Batteries: The new Bubble? – Information Technology Essay
What exactly defines a “bubble”? By definition “bubble economies occur when asset prices rise to a point where they become grossly over valued. They often fuel their own rise. Soaring stock valuations makes people feel wealthy,
so they spend more money, which fuels earnings, which in turn fuels stock prices. Many analysts say that all known bubble economies throughout history have ended with a crash. Once you reach the point where you run out of buyers, down is the only possible direction for equities to head (A1).”
We are now recovering from the Internet bubble that defined the 90’s and heading into a new era. Many people are wondering what the next big bubble will be. An area that has received much publicity and talk is batteries. Will batteries be the next big bubble? Will new technologies prevail over current ones and will people make the switch from gasoline powered cars to hybrid cars? There are many opinions regarding this topic. Some say heading into the future is inevitable and new battery technologies will take over, while others remain adamant that the world’s economy relies on the oil market and will crash if there is a significant drop in gas usage.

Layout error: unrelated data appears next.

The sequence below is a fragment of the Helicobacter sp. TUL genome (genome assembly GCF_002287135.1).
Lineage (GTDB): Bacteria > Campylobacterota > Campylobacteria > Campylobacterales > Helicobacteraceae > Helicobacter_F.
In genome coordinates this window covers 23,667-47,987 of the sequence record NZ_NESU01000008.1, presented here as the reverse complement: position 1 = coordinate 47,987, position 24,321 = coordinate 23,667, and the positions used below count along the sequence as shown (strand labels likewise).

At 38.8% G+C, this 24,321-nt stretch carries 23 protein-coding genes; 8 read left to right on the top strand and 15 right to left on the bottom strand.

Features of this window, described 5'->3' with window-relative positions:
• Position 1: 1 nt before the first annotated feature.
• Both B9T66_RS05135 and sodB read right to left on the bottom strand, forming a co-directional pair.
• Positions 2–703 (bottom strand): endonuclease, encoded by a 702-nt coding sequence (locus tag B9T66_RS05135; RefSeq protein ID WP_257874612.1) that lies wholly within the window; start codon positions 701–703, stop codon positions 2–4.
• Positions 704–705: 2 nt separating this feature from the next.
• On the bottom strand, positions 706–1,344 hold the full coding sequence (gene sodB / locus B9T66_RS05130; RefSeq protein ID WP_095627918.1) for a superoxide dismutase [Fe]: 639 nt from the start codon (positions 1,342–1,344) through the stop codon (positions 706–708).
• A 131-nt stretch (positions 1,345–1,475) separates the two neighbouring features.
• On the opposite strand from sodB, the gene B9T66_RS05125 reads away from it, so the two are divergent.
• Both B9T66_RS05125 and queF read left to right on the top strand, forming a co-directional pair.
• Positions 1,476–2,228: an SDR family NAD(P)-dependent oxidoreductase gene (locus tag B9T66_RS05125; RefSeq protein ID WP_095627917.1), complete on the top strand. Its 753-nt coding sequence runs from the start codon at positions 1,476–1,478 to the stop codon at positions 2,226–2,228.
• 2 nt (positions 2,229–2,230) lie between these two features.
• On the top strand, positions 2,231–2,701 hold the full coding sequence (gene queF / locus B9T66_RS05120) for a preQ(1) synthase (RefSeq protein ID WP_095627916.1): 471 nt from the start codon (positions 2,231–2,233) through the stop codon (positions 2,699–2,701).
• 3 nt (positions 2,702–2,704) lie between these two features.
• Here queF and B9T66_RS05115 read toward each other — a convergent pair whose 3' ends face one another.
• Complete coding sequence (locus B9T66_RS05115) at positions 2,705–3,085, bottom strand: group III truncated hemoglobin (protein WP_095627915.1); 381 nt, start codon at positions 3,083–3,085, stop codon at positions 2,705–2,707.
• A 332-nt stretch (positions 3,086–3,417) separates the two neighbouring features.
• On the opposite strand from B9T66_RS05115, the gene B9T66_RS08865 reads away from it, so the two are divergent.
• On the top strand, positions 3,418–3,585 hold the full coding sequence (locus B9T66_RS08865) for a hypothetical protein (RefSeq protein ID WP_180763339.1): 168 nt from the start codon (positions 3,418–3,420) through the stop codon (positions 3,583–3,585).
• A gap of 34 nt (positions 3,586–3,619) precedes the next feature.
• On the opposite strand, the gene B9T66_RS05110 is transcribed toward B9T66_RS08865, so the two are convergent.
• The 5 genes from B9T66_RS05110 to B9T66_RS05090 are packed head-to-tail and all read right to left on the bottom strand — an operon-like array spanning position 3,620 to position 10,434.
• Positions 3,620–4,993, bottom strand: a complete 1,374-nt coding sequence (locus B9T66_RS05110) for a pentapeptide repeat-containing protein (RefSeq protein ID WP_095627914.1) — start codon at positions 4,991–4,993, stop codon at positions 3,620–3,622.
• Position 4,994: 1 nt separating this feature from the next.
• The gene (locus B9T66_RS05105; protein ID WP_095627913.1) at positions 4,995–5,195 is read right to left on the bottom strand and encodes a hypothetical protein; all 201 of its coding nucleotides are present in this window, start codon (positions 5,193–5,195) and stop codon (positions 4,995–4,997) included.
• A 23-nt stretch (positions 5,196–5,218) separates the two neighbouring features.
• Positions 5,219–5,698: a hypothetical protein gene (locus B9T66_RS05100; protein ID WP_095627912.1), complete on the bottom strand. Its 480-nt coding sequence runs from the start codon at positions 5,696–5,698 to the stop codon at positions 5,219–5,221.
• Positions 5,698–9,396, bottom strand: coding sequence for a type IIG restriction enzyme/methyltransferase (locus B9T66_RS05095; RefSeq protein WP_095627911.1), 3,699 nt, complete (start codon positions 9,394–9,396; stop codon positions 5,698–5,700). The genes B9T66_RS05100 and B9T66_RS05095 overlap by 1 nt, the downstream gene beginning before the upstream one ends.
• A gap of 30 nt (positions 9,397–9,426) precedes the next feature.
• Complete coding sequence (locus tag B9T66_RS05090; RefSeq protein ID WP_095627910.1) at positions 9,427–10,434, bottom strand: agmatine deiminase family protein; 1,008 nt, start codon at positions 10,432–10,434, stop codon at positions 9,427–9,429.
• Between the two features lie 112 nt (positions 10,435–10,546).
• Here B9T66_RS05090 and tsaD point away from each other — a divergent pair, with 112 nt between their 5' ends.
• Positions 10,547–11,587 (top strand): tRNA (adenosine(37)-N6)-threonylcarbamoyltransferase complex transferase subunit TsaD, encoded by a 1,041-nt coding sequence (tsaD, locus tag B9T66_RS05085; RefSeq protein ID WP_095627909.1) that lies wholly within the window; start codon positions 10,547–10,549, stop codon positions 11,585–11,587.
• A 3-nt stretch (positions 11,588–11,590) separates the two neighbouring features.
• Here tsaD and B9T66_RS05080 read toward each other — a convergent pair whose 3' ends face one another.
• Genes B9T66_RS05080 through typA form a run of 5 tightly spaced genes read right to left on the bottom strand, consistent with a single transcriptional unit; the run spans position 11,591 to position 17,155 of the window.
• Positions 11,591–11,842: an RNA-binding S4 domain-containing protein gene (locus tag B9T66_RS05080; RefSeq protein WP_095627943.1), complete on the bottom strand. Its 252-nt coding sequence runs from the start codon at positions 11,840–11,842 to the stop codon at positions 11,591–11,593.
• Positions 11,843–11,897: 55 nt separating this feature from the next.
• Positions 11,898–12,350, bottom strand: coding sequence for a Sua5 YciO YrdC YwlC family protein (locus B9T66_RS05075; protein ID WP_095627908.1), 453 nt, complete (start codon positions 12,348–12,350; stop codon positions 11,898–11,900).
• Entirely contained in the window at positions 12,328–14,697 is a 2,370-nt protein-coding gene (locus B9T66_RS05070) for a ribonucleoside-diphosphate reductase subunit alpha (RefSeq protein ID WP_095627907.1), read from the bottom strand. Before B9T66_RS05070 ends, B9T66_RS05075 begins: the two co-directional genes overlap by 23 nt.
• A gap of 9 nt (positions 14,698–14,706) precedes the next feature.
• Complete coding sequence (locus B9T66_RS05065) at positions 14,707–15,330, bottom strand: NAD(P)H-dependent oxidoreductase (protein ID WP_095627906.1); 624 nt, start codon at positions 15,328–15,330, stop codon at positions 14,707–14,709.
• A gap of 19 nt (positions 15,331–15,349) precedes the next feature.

There are many new technologies regarding batteries being developed today. Some of the ones that will be discussed are fuel cell technologies, lithium ion batteries, nickel metal hydride batteries, and of course the emergence of hybrid cars.
While researching information for this paper, I realized that the area that interested me most was fuel cell technologies, and I have therefore decided to devote the bulk of this paper to discussing the future of fuel cells. Fuel cells are now entering their fifth cycle of attempts to become commercial. Companies stopped development in the past due to often failed attempts. Will the fact that we have more advanced materials available today contribute to the future development of fuel cells? (A2)
Fuel cell batteries are used to conserve energy and to generate electrical power mainly to cars and homes. It works like a battery that never wears out. “A fuel cell is an electrochemical energy conversion device that converts hydrogen and oxygen into water, producing electricity and heat in the process. It differs from an ordinary battery because instead of recharging used electricity, a fuel cell uses hydrogen and oxygen (A3).” When operated directly on hydrogen, the fuel cell produces energy with clean water as the only by-product making it virtually pollution free. Unlike a battery, which is limited to the stored energy within, a fuel cell is capable of generating power as long as fuel is supplied. The proton exchange membrane fuel cell (PEMFC) is one of the most promising technologies. This is the type of fuel cell that will end up powering cars, buses and maybe even homes (A3). Some types of fuel cells are designed for use in power generation plants, while others may be useful for small portable applications or for powering cars.